Uploading some more pictures from the last few days, I found this one of a greyhen in the larches. Perhaps it’s only appealing to my eye since I know the context, but something about greyhens in the half light of dawn strike as much of a chord with me as blackcock shining in the morning sun. This greyhen was right by the side of the road as I drove out to watch a lek, and as I wound down the window to take the picture, blackcock were humming quietly in the distance, like the sound you might hear in the throes of a fever or delirium. Against the stars and the purple glow of the sky, she made for striking subject matter, even if it has been imperfectly captured on camera.
Black grouse gain some small notoriety at this time of year as photographers and conservation bodies try to engage the general public with the spectacle of a lek. To broaden its appeal, leks are described in silly, anthropomorphic terms designed to make the process seem comic and readily accessible. The RSPB invites people to watch blackcock “shake a tail feather” and “show off their funky dance moves”, repackaging the experience as a jolly circus act in which birds bustle about like little people for the entertainment of the general public.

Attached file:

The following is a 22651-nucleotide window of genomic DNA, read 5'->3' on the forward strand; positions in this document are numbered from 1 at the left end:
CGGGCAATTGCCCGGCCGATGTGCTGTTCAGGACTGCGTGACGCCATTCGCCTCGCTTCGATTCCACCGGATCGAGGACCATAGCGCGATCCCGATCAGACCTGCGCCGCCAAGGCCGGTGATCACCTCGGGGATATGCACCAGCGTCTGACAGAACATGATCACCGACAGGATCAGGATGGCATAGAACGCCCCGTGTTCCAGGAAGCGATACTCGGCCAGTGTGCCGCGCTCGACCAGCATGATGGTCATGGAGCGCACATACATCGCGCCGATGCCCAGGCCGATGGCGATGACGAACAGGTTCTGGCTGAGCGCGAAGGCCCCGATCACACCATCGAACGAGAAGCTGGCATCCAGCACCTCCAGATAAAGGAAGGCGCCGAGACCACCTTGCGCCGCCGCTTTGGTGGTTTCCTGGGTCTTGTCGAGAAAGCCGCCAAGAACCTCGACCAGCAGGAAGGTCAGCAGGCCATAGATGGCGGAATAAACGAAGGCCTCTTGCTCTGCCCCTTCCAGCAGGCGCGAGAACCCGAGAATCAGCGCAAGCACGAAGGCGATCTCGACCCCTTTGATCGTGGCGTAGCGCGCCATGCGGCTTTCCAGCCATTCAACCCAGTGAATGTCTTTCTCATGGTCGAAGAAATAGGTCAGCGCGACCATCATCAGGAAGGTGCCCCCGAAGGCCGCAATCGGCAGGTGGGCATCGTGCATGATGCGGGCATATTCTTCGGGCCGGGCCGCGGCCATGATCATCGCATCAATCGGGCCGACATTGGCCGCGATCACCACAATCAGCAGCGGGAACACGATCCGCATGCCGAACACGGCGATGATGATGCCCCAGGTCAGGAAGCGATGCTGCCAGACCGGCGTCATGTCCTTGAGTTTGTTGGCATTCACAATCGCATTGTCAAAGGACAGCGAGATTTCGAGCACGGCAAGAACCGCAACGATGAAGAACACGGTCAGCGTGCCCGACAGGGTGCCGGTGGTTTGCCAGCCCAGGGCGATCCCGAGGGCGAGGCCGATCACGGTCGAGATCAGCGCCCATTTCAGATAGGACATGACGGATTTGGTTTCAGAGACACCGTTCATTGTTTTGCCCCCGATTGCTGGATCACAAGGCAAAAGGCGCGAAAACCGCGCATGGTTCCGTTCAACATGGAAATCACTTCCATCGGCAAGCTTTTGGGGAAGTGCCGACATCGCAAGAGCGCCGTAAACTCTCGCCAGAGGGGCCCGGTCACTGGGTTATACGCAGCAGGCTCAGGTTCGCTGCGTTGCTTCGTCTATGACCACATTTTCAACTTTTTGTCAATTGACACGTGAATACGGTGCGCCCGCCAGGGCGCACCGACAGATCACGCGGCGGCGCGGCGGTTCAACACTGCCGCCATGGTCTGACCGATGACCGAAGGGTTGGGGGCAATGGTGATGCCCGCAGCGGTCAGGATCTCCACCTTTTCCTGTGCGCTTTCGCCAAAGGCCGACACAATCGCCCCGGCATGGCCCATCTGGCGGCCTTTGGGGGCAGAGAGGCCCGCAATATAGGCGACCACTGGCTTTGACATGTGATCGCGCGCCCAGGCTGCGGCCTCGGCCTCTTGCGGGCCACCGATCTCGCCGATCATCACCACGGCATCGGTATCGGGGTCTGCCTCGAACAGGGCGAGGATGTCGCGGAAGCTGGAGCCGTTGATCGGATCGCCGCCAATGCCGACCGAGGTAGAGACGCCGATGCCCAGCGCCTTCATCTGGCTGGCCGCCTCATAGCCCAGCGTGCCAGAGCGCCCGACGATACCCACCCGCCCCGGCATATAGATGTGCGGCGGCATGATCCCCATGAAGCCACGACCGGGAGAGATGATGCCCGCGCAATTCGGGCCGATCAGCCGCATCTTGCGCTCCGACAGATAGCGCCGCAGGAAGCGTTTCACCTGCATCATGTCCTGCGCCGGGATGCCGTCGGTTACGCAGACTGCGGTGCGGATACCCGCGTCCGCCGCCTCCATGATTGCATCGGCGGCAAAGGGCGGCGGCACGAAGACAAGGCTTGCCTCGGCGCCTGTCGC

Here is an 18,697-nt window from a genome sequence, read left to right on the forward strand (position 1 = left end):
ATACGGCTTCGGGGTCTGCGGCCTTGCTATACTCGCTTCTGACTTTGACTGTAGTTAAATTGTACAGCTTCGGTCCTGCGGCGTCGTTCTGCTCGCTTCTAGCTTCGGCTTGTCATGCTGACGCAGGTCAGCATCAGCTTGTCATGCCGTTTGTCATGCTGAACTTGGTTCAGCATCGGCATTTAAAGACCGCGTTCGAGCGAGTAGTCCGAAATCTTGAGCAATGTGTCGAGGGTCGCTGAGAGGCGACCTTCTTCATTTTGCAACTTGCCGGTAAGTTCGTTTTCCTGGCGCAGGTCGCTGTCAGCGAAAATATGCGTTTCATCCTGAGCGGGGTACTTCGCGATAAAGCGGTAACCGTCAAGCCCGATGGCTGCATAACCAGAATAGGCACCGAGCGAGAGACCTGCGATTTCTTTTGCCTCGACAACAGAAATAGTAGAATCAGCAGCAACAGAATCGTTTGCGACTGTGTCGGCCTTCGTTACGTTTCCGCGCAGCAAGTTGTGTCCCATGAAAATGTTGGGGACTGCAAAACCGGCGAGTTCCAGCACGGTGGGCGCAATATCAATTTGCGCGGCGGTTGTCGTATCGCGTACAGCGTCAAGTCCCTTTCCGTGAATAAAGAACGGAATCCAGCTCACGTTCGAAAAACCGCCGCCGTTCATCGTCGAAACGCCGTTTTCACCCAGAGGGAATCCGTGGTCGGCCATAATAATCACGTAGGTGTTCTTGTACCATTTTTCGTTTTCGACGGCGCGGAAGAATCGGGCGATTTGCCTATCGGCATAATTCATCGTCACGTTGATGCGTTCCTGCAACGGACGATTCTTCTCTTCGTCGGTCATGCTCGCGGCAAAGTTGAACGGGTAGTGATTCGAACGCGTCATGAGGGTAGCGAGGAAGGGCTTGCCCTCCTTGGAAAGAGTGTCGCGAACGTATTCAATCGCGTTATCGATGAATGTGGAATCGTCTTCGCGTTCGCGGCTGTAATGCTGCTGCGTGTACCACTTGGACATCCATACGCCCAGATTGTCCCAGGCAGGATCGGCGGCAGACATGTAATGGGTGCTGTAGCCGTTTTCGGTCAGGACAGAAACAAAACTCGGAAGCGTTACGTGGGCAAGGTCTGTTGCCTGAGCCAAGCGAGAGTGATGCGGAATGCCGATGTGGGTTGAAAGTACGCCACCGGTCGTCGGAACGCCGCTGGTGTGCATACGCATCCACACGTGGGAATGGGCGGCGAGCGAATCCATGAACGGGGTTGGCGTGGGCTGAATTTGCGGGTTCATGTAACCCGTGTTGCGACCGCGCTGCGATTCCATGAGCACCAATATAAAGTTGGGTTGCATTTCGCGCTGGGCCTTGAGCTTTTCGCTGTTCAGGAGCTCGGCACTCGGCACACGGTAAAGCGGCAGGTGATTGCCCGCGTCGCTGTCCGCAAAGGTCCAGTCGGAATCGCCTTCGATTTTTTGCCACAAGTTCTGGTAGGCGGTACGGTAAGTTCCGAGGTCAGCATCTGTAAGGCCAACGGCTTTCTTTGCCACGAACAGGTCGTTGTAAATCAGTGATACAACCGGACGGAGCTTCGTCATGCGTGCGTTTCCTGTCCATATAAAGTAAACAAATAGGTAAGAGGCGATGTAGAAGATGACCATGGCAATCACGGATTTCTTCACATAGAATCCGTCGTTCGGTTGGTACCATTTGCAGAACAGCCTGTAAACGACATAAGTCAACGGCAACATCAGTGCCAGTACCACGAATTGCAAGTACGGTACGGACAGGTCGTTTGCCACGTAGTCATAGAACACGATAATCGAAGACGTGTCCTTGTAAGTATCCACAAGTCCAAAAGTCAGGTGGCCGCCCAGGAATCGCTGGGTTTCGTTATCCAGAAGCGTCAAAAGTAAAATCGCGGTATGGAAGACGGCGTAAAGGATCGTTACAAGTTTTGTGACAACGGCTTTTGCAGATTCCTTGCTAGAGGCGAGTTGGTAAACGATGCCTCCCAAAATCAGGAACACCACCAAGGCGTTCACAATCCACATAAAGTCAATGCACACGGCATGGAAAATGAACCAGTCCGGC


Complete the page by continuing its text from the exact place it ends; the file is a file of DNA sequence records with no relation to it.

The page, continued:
Perhaps I am just a joyless bore, but I find this reduction surprisingly irritating. Having worked with and around black grouse for six years at a pretty constant fever-pitch of enthusiasm, I’ve never met anyone who didn’t love the leks and felt something deep and touching about the sights and sounds of open moorland at first light. I’ve taken lots of people to see their first leks, and despite some grumbling about getting out of bed early, their reactions have been overwhelmingly positive. It would be a pity if we couldn’t trust the general public to engage with nature at a more advanced, primal level, and bridging the gap between town and country shouldn’t be based on pandering and silliness.
The next ten days will be action-packed with leks, and I hope to cover as many of the usual sites as I can, including several new ones, both in the North and the South.